Homeschooling: What to Consider

By Betty K. Granata

AT A GLANCE

As schools fail to meet the needs of children with LD, more families are opting to homeschool • Today, the homeschooling environment looks different than it did even a decade ago, offering families more options and better support than in the past • Still, the decision to homeschool should be made after careful consideration of the pros and cons for your family


Today nearly two million children are homeschooled in the U.S. Parents chose this route for a number of reasons including religious or moral considerations as well as academic and/or safety concerns. And then there are those, like us, who decided to homeschool because traditional alternatives were not meeting the needs of our children with learning issues. And we’re far from alone: a 2012 report from the National Center for Education Statistics, found that 16% listed special needs as their reason for choosing to homeschool.

We made the decision to homeschool our two sons with LD six years ago, and it’s been a freeing experience. The decision came after trying other traditional educational options. The public school with its limited resources proved inadequate. Fighting the school system was a full-time, highly stressful job that provided limited results. Private schools designed to educate children with LD were far better than the public school, but were extremely expensive and presented other tradeoffs.

Taking Charge

Homeschooling gave us the ability to direct the educational path of our children, while at the same time removing our kids from the peer pressure to perform academically at a given grade level. As the sole decision makers, we were free to choose service providers, specialists, curriculum, and programs that we believed would benefit our kids. We selected the specific reading remediation and curriculum that we knew would work for each of our sons. Our choice of an Orton-Gillingham based reading program proved highly successful since it was delivered with the level of intensity that most schools (public or private) could not provide. Each of our sons saw at least three years of growth in their reading abilities in less than a year.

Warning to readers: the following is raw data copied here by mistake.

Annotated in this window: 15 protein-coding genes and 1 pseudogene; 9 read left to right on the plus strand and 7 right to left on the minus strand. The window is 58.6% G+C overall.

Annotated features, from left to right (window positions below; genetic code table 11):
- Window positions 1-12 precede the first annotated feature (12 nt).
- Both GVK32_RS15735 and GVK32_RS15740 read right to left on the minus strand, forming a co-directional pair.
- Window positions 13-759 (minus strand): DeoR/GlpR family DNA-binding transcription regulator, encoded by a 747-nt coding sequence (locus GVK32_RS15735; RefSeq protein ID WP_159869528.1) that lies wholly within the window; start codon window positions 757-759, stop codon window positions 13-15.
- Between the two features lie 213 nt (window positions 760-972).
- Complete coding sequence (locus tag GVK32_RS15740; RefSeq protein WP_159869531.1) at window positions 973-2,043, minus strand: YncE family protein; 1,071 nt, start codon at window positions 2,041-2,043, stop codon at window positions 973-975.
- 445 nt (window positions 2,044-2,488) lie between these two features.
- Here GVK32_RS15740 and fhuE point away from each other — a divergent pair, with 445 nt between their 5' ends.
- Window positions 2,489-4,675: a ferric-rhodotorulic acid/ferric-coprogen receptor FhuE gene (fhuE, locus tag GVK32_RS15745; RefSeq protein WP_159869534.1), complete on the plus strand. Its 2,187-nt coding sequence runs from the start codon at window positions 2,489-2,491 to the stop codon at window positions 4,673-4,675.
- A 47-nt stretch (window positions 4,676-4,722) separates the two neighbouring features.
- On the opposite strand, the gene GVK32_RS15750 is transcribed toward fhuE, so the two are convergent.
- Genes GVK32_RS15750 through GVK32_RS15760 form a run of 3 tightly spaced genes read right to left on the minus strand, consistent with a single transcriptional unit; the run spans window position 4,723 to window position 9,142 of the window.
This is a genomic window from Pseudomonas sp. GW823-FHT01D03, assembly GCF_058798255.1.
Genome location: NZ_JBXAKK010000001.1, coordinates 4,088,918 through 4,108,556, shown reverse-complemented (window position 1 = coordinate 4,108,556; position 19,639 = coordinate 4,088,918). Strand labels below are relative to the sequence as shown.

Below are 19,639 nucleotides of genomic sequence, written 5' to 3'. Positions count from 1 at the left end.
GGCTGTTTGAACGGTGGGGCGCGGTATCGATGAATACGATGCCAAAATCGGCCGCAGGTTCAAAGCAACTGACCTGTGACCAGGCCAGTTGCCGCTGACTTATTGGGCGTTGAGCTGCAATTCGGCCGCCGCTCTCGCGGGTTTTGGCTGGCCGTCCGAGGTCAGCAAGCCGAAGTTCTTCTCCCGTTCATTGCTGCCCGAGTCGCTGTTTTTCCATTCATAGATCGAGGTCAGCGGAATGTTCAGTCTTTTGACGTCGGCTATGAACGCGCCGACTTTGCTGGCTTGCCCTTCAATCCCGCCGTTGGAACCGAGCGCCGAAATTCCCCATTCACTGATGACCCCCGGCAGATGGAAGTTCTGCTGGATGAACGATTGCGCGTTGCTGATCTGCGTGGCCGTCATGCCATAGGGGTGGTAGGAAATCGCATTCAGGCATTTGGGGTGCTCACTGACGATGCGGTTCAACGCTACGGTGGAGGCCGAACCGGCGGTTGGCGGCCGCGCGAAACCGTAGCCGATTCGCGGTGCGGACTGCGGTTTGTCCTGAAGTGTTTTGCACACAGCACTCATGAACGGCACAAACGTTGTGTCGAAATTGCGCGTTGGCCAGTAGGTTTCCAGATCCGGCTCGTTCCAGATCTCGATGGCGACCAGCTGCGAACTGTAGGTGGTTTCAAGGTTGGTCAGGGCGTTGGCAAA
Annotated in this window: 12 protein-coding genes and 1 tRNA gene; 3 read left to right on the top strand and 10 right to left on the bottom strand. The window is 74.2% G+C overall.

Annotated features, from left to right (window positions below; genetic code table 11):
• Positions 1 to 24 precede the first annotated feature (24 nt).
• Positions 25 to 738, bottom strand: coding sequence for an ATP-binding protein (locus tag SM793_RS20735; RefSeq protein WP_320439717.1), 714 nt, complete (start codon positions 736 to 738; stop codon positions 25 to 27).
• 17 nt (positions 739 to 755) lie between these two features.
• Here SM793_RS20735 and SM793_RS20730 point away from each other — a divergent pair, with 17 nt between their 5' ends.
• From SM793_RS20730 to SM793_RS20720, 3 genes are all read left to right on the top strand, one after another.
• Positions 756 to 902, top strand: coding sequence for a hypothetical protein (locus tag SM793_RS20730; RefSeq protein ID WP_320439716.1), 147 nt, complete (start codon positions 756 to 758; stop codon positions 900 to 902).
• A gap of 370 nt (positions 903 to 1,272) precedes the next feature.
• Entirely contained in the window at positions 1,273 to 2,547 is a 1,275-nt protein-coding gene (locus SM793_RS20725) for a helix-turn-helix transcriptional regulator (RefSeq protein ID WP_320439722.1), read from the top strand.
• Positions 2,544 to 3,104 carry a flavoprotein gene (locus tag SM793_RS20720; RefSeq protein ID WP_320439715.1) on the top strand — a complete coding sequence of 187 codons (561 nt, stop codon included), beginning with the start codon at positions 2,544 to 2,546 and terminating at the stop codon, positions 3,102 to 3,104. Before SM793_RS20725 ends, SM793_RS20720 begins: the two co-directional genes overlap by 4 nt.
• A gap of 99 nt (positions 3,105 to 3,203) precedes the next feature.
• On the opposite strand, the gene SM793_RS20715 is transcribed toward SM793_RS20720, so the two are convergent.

Homeschooling allows you to provide the extended time, subject pacing, or one-on-one or small group learning that so many of these kids require to excel.

In recent years, technology has also helped bridge the gap for many students with LD. For instance, online classes may be self-paced, or recorded, allowing students to go back and capture missed information or fill in notes that would pass them by in a traditional classroom.

Collective Support

One of the things I often hear from parents is “how do you do it? I don’t have the patience!” One misconception is thinking you need to teach all subjects all by yourself. Look for collective support from the homeschool community in your area. It can connect you to tutors or interventions for your child’s specific needs while providing a source of knowledge and experience to draw upon. In recent years, online learning has become far more accepted and accessible. The internet offers a vast source of free curriculum. One in particular, Khan Academy, has expanded its course offerings, providing an array of subjects, including SAT prep. In fact, many local school districts have a free online version of their k-12 curriculum.